NIH awards $248.7 million for COVID-19 testing technologies

Aug. 3, 2020

The National Institutes of Health (NIH) is investing $248.7 million in new technologies to address challenges associated with COVID-19 testing, the agency said in a press release.

NIH's Rapid Acceleration of Diagnostics (RADx) has awarded contracts to seven biomedical diagnostic companies to support a range of new lab-based and point-of-care (POC) tests that could significantly increase the number, type and availability of tests by millions per week as early as September 2020, NIH said, adding that the national demand for testing is projected to increase by millions more tests per day above current levels.

The seven technologies use different methods and formats and can be performed in a variety of settings. Four of the technologies introduce innovations in laboratory-based testing technologies including next-generation sequencing, CRISPR and integrated microfluidic chips that could dramatically increase testing capacity and throughput while reducing the time to receive test results. Three technologies use platforms to provide nucleic acid and viral antigen tests that can give rapid results at the point of care, such as offices, manufacturing facilities, childcare centers, nursing homes and schools. Additionally, some of the tests offer more convenient sampling, such as saliva testing

The U.S. Food and Drug Administration (FDA) has been working with NIH and RADx to provide general advice on test validation and is prioritizing the review of emergency use authorization (EUA) for tests supported by RADx. The companies awarded have either received EUA from the FDA for their COVID-19 test or have applications in process.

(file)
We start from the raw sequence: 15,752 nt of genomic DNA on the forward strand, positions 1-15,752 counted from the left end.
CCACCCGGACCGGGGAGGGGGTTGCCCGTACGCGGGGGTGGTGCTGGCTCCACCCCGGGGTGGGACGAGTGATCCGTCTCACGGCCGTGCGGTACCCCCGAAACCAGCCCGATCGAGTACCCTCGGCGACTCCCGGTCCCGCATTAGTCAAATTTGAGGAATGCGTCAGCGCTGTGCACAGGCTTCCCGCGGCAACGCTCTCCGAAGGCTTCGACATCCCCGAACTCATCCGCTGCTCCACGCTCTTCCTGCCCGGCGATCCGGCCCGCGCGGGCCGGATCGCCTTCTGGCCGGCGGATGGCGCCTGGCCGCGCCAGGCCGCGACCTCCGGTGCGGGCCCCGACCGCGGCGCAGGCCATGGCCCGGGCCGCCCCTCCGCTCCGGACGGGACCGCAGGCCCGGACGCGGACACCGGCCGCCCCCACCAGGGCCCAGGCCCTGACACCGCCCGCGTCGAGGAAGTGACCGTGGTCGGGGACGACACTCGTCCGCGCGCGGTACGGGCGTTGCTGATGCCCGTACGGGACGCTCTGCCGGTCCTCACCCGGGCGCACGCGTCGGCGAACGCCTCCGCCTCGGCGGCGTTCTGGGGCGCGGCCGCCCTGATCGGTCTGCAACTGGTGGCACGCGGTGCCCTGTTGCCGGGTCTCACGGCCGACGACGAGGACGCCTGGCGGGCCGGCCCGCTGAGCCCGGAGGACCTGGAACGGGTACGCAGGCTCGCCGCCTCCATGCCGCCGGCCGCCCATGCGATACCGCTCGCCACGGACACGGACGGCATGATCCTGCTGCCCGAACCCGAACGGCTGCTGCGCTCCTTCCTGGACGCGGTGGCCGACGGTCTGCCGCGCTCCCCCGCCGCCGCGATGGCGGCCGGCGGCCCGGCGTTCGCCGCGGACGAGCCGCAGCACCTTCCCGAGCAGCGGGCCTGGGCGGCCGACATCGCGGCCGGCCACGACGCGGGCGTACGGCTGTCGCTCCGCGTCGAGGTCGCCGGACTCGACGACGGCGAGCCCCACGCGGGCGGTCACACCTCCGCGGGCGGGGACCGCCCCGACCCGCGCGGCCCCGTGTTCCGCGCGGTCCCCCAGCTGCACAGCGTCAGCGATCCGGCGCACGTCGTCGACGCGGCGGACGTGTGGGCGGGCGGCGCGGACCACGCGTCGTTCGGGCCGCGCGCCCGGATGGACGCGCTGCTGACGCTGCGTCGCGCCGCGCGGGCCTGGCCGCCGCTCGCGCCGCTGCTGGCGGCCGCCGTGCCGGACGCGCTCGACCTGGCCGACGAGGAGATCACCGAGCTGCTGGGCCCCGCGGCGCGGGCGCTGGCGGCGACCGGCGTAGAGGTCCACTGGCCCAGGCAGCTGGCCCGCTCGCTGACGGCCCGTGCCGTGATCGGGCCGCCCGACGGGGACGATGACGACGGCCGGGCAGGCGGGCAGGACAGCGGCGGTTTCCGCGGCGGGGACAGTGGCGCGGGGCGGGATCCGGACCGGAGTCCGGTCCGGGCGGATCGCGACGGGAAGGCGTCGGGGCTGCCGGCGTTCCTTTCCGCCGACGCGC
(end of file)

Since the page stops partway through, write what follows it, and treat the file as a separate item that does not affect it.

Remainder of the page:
NIH launched RADx on April 29, 2020, just days after receiving an emergency supplemental appropriation of $1.5 billion from Congress to support innovative technologies to make millions of rapid COVID-19 tests per week available to Americans by the fall.

These companies have received financial support for manufacturing and ramping up operations: 

·        Mesa Biotech, San Diego, CA. The company's Accula SARS-CoV-2 test employs a handheld RT-PCR device and a compact, single-use cartridge that detects viral RNA at the point-of-care. Results can be read from the removable cartridge in 30 minutes.

·         Quidel, San Diego, CA. The Quidel Sofia SARS Antigen FIA test kit, a lateral flow immunoassay, is used with Sofia and Sofia 2 analyzers in point-of-care settings, such as a doctor's office or pharmacy. HHS has identified this technology for use in nursing homes. The analyzers give electronic results within 15 minutes.

·         Talis Biomedical, Menlo Park, CA. The Talis One COVID-19 point-of-care test is a multiplexed cartridge used with the compact Talis One instrument. The test detects SARS-CoV-2 through isothermal amplification of viral RNA and an optical detection system, with results in under 30 minutes.

·         Ginkgo Bioworks, Boston, MA. To process tens of thousands of individual tests at once, Ginkgo Bioworks uses automation for handling samples and high-throughput, next-generation sequencing technologies to analyze the samples. Working with universities, schools, public or private companies and local communities, Ginkgo Bioworks will provide end-to-end sample collection and report results within 24-48 hours from sample receipt. The company is expected scale up to 50,000 tests per day in September 2020 and 100,000 per day by the end of the year.

·         Helix OpCo, San Mateo, CA. Helix will ship standardized kits in bulk for the collection of nasal swabs to public health departments, healthcare systems, employers, and other customers. The goal is to collect tens of thousands of samples that can be processed in very high volumes, using a combination of automated processes and the use of next-generation sequencing technologies.

·         Fluidigm, South San Francisco, CA. Each BioMark HD microfluidics platform has the capacity to process thousands of SARS-CoV-2 PCR tests per day with a primary focus on saliva samples. With many existing Fluidigm instruments in clinical and research labs throughout the United States, scale up and deployment of their advanced integrated fluidic chips can provide tens to hundreds of thousands of new tests per day in fall 2020.

·         Mammoth Biosciences, South San Francisco, CA. The Mammoth Biosciences SARS-CoV-2 DETECTR assay uses CRISPR technology, which provides a simpler workflow and significantly faster turnaround time compared to conventional laboratory PCR tests. This high-throughput solution can result in a multi-fold increase in testing capacity in commercial laboratories.

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